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Mini Review ARTICLE

Front. Cardiovasc. Med., 14 March 2018 | https://doi.org/10.3389/fcvm.2018.00020

Mechanotransduction in Coronary Vein Graft Disease

  • Cardiovascular Tissue Engineering Unit, Centro Cardiologico Monzino (IRCCS), Milan, Italy

Autologous saphenous veins are the most commonly used conduits in revascularization of the ischemic heart by coronary artery bypass graft surgery, but are subject to vein graft failure. The current mini review aims to provide an overview of the role of mechanotransduction signalling underlying vein graft failure to further our understanding of the disease progression and to improve future clinical treatment. Firstly, limitation of damage during vein harvest and engraftment can improve outcome. In addition, cell cycle inhibition, stimulation of Nur77 and external grafting could form interesting therapeutic options. Moreover, the Hippo pathway, with the YAP/TAZ complex as the main effector, is emerging as an important node controlling conversion of mechanical signals into cellular responses. This includes endothelial cell inflammation, smooth muscle cell proliferation/migration, and monocyte attachment/infiltration. The combined effects of expression levels and nuclear/cytoplasmic translocation make YAP/TAZ interesting novel targets in the prevention and treatment of vein graft disease. Pharmacological, molecular and/or mechanical conditioning of saphenous vein segments between harvest and grafting may potentiate targeted and specific treatment to improve long-term outcome.

Introduction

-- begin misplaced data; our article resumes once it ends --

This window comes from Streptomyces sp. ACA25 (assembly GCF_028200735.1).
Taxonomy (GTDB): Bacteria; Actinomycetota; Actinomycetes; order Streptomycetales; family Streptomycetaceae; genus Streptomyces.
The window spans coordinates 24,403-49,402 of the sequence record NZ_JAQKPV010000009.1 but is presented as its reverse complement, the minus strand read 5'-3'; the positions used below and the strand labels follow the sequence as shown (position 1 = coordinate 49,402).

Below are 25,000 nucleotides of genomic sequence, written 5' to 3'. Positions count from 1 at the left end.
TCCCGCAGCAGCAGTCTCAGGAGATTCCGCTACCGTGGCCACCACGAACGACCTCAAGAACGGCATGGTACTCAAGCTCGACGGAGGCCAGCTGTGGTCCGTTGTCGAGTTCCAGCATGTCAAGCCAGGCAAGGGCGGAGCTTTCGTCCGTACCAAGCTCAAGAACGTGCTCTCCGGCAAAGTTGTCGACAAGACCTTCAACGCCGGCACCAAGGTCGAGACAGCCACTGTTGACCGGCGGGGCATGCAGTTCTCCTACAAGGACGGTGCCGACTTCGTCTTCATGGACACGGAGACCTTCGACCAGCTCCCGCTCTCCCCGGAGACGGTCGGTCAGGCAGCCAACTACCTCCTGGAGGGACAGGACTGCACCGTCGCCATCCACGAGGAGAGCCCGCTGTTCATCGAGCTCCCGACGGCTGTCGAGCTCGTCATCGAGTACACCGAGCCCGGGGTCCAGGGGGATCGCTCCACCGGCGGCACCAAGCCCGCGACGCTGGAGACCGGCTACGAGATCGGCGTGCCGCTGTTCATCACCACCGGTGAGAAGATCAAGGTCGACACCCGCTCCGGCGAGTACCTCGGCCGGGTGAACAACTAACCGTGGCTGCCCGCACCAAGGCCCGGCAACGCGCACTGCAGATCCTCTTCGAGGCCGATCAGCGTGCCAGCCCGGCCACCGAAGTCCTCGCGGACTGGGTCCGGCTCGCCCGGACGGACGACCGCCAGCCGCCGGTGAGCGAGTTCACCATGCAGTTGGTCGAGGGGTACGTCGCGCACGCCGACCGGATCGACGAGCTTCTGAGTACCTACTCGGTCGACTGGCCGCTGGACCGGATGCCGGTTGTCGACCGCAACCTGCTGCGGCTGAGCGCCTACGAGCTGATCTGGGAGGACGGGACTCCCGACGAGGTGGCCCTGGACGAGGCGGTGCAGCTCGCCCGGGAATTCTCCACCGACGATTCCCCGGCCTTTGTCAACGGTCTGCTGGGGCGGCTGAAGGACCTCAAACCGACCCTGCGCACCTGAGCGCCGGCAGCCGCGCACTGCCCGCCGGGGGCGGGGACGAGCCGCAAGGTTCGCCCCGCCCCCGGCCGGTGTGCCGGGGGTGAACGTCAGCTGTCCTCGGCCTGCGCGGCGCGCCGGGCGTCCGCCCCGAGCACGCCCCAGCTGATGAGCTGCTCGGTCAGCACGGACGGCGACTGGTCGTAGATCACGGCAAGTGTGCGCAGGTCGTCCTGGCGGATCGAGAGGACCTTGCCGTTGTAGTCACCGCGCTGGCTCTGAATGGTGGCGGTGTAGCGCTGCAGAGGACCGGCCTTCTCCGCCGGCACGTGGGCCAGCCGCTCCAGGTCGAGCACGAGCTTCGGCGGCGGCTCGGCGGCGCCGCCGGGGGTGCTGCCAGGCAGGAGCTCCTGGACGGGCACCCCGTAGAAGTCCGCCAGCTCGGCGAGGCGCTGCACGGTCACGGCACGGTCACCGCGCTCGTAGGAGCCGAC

Autologous saphenous veins (SVs) are the most commonly used conduits in revascularization of the ischemic heart by coronary artery bypass graft surgery (CABG), due to their availability, accessibility for harvesting and easy handling when making anastomoses. Continuous improvements in surgical techniques have improved clinical outcome and short-term graft patency; on the other hand, the long term SV grafts have a cumulative 10 year patency of 60% due to graft disease (VGD), and are still outperformed by arterial grafts (16). In VGD, three subsequent phases are distinguished: thrombosis, which occurs typically within the first month, intima hyperplasia, which occurs up to 1 year after surgery, and finally atherosclerosis, which becomes predominant several years following CABG. SV graft patency is affected by many factors, ranging from surgical technique and SV preservation before implantation, to SV quality, patient comorbidities and medication, and is associated with quality of life (710). The role of mechanosensing in the progression of graft failure has been recognized and is predictive for later graft patency. However, the effects of individual factors remain hard to determine, due to the difficulty of addressing mechanical cues in experimental systems and in vivo (11, 12). In the circulation, blood vessels are exposed to several mechanical stimuli simultaneously, including shear stress on endothelial cells (ECs), luminal pressure and circumferential stretch, both of which exert their effect mainly on smooth muscle cells (SMCs), and longitudinal stretch. These conditions vary widely throughout the circulation, and regulate blood pressure, vascular permeability, and attraction and invasion of inflammatory cells. The interplay of all these factors determines the local vascular microenvironment, and dictates physiological and pathological remodelling of blood vessels. This is particularly relevant in VGD, when SVs are exposed to challenging conditions that are widely different from their native environment. Therefore, the current review aims to provide an overview of the role of the mechanobiology underlying VGD, with a focus on pathways participating in detection of physiologic and pathologic mechanical stress, in an attempt to further our understanding of the disease progression and to improve future clinical treatment.